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Central Standard

Kansas City's Historic Northeast Balances History With Urban Reality

Alyson Raletz

Kansas City’s Historic Northeast is known for its great cuisine and iconic old homes.

But it also grapples with a reputation of vandalism and other crime, says Lisa Donnici, who moved to the Historic Northeast roughly 14 years ago.

Her relationship with the area — made up of six distinct Kansas City neighborhoods that are just south of the Missouri River — goes back much farther, however.

She grew up there as a child, but her mother moved the family away so Donnici could attend schools in the suburbs. Marriage brought her back to the area.

Last week, her neighborhood association, Scarritt Renaissance, hosted a KCUR community listening session, part of our Beyond Our Borders project that takes a look at how geographical boundaries affect Kansas Citians.

The project is first taking a look at how Troost Avenue serves as a socioeconomic border in Kansas City.

During the session, Donnici and other members of the Historic Northeast shared with KCUR what matters to their community. We invited Donnici to speak on the air about the group’s concerns.

Here’s a recap of her interview Thursday with Gina Kaufmann, host of talk show Central Standard:

Can you tell us a little bit about your decision to move back?

“I had always had a draw to it. To me, there are no homes like it in the entire Kansas City area. There is so much character. I love the architecture. You can’t even describe them in one word or one style because none of them look alike.

You go down one street, you may have a couple of Tudors. You go down another street, you may have a couple bungalows. You go down Gladstone Boulevard where the Kansas City Museum is and you have a few mansions. I think that’s what I like the most. You don’t see any cookie-cutter construction.”

How have you struggled to reconcile your childhood memories with the reality of living in this neighborhood in the 2000s as a grown-up?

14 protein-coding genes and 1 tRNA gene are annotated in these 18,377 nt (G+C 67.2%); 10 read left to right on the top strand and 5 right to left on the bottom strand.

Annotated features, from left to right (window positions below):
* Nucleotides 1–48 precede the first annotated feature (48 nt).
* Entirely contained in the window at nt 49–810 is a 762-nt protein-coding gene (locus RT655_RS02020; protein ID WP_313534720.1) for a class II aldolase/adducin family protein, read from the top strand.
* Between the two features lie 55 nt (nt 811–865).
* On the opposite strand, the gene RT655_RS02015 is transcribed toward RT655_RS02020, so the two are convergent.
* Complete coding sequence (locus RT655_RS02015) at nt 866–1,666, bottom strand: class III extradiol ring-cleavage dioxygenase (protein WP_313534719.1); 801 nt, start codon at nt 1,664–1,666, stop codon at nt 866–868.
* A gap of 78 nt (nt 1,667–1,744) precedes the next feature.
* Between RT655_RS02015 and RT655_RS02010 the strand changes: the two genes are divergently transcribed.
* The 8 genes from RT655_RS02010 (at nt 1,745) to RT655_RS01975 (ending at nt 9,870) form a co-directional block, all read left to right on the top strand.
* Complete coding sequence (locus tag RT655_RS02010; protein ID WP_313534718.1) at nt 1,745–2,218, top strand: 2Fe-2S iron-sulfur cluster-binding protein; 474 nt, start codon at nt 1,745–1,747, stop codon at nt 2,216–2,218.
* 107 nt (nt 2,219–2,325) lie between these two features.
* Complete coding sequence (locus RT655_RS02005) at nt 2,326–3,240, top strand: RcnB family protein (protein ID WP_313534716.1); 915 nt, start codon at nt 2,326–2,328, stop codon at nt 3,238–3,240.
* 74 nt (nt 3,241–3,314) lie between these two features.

“I knew what some of the stereotypical thoughts of what Northeast was today. People thought Independence Avenue was just a bunch of hookers — I can’t think of nice words to say. My mother taught me to see the forest for the trees, or see the beauty of things. That’s what I continue to see. I am nostalgic. I am sentimental, so I kept looking for those things. And I actually think that I saw more and found more than what I was looking for.”

What is it you discovered that you hadn’t expected?

“A lot more younger people were there than I thought. I was finding other people, such as us, that were returning to the neighborhood or that never left.” 

When people in other parts of the city ask you about the Northeast and want to know what it’s like to live there, what do you say to them?

“The sense of community is nothing like you’ll find anywhere else. You can get anywhere you need to go quickly. You have all the conveniences of living in the city, but you have so much that you would have in a small town. You have all the closeness of your neighbors and so much community activity that I don’t feel that I see in other places.” 

Are there any misconceptions about the Northeast that you’d like to correct?

“That it’s not just crime-ridden. It’s not as bad as people like to paint the picture. Sure, we have those things, but it happens everywhere, too.”

People say this is one of the most diverse neighborhoods in the city. How do you experience the diversity of your community?

“Through restaurants. Through grocery stores. Through the art that’s displayed or murals. Through homes, the way that people choose to decorate their homes.”

What kinds of crime do you and your neighbors experience, and how do you deal with it? 

“Probably vandalism would be part of it or maybe loud noises or partying going on too late. Sometimes it could be property maintenance. I wouldn’t say violence, like robbery or armed robbery, but there are some burglaries.”

Why does (property maintenance) matter to the overall well-being of the neighborhood

“Because I’ve probably never seen people take more pride in their neighborhood. It becomes more important when we see someone else decorate their home and take the time to landscape and the person next to them has let their yard grow over a foot tall or the house is chipped and needs painted.

So, we all take time turning in information to codes or neighborhood associations. We also take time knocking on people’s doors and tell them, maybe they’re not aware of code enforcement.”

This look at Kansas City's east side is part of KCUR's months-long examination of how geographic borders affect our daily lives in Kansas City. KCUR will go Beyond Our Borders and spark a community conversation through social outreach and innovative journalism.

We will share the history of these lines, how the borders affect the current Kansas City experience and what's being done to bridge or dissolve them. Be a source for Beyond Our Borders: Share your perspective and experiences east of Troost with KCUR


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